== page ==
Italian Navy Selects MBDA Teseo Mk2/E

MBDA Teseo Mk2/E. MBDA

SHAHA ALAM. MBDA will provide the Italian Navy with the new Teseo Evolved Weapon System, namely Teseo Mk2/E. This new generation system builds on the legacy Teseo family, known worldwide as OTOMAT, and will bring a substantial improvement in anti-ship capabilities.

MBDA Teseo Mk2/E. MBDA


Teseo Mk2/E will efficiently engage both sea and land targets at very long range, with full mission control throughout the missile flight. The system will have an innovative integrated mission planning and a new RF seeker, with options for additional features and capabilities in the future.

Teseo Mk2/E is the answer to evolving threats that generate the need to evolve operational requirements. This solution is the result of joint MBDA and Italian Navy technical and programme activities over the past three years that matured the concept of this advanced system.

The Teseo Mk2/E missile system will equip the next generation destroyer (DDX) and could replace the previous Mk2/A version onboard FREMM and Horizon class frigates. The new multi-purpose Offshore Patrol Vessels (PPA – Pattugliatori Polivalenti d’Altura), currently in production, are already fit for Teseo Mk2/E installation in future. In the anti-ship weapon market Teseo Mk2/E will represent a new standard with its very high performance, and will be ready to be tailored for international requirements.

Eric Béranger, CEO of MBDA, declared: “I want here to give a special thanks to Italian Navy, governmental and all MBDA teams who worked hard, also against all disruptions created by the pandemic, to bring this important contract to life. MBDA Group considers Teseo Mk2/E as a major programme and will be fully committed to the successful outcome of this new development. The new Teseo Mk2/E builds on a product line that is well recognised around the world and will support long into the future, the attractiveness of our naval products on export markets”.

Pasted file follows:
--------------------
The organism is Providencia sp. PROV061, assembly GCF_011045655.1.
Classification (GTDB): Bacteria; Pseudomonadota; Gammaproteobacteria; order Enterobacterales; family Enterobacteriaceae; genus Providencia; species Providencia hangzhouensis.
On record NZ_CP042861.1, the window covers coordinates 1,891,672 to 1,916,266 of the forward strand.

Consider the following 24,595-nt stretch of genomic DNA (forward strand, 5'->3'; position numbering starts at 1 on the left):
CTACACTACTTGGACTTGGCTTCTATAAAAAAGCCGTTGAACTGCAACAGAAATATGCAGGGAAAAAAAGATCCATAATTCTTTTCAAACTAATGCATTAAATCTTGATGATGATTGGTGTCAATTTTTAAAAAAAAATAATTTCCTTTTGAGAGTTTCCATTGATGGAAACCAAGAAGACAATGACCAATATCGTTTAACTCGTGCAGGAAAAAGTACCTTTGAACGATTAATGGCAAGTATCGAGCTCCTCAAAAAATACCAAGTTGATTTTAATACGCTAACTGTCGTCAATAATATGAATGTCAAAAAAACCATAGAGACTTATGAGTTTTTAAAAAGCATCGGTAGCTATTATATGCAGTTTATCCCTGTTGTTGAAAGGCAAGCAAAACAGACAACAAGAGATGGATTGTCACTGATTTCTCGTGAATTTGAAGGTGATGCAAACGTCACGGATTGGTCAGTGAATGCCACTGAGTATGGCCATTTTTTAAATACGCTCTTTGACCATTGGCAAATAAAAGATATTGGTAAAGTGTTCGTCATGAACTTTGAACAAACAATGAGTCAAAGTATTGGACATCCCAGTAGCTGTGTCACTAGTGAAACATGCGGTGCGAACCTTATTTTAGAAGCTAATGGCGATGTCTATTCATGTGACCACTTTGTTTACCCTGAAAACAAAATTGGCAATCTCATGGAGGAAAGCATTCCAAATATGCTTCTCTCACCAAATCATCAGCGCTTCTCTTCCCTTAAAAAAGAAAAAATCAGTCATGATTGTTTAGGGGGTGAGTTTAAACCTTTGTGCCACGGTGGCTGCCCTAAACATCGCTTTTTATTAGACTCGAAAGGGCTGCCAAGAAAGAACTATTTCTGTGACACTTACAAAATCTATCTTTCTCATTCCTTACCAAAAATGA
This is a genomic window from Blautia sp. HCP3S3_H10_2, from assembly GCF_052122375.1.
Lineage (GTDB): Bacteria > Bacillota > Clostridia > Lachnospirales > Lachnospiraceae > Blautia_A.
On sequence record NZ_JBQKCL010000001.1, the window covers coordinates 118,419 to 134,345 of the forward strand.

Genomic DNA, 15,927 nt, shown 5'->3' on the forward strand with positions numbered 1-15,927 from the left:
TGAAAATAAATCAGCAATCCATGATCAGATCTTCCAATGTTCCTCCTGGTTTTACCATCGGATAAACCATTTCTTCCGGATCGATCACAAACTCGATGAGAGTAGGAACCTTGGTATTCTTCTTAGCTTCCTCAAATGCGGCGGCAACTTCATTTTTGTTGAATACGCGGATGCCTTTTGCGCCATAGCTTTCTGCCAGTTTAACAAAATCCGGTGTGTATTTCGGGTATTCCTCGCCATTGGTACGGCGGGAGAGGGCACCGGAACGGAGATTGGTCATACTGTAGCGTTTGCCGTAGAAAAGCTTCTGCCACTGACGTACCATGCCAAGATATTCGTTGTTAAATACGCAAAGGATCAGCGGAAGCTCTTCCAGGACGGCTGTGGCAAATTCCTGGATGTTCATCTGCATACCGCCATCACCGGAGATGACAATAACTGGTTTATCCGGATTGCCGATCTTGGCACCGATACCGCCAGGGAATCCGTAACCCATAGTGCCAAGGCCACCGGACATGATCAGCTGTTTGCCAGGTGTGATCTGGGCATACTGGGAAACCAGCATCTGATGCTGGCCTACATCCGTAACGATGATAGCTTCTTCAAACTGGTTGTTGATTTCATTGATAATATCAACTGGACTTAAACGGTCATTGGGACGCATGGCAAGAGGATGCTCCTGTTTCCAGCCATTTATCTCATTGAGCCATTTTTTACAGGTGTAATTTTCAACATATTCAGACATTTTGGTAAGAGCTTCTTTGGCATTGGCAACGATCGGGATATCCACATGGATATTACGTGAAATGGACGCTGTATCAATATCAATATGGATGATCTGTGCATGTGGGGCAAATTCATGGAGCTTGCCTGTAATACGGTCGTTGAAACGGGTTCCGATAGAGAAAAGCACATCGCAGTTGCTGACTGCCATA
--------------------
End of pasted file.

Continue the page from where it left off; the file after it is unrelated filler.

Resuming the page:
Lorenzo Mariani, Executive Group Director Sales and Business Development and Managing Director MBDA Italia, declared: “The Teseo Mk2/E has been defined and designed thanks to an intense collaboration between the Italian Navy and MBDA. This new anti-ship missile will mark a step change in the OTOMAT/Teseo family, keep up with ever evolving threats and feature advanced functions to support the Italian Navy operations that will significantly increase the flexibility and operational value of the Italian Navy surface ships that will be equipped with it. This contract will also help sustain high level skills in a domain of excellence of the Italian defence industry and will contribute to guarantee the sustainability of our company and its suppliers, as well as its Italian employment levels in the years to come”.

Teseo/Otomat MK2A firing from Durand de la Penne destroyer. MBDA

— Malaysian Defence

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Shah Alam


  1. The last sentence from MBDA makes me smile, because without it, TESEO is a no go for Italy.

    For MAF, want to hit sea and land target at very long range, logically to keep small its logistics et cetera, go for NSM land attack lah.

  2. One of the recent prior attempts at a anti ship missile with an land capability was the German fibre optic Polyphem. It was cancelled. The Iraqis also used Silkworm. Pretty basic guidance; the seeker locked into the largest target.

    The problem with NSM and other ASMs when used for land attack is the missile’s small warhead and the need of the ship (because every of range issues) to get close enough to the target.

  3. What happens to RMN Laksamana class corvettes, without any missiles…

    Out there on patrol

  4. Avibras is developing a 300km cruise missile which can be launched from Astros 2 mrl so if the army is looking for something more hard hitting than 450mm munition then we should go for them.

    They have said the same thing since the last decade or so. Guessing they need a launch customer to fund the development. I don’t think Brazilian Army has a requirement for such a capability

  5. With the LCS in limbo and the possibility of just 2 ships built only (one of the govt options with current funding), maybe it is a good idea to rearm the Laksamana with missiles again. The new Otomat and Aspide is a decent backup and alternatives to our capability gap.


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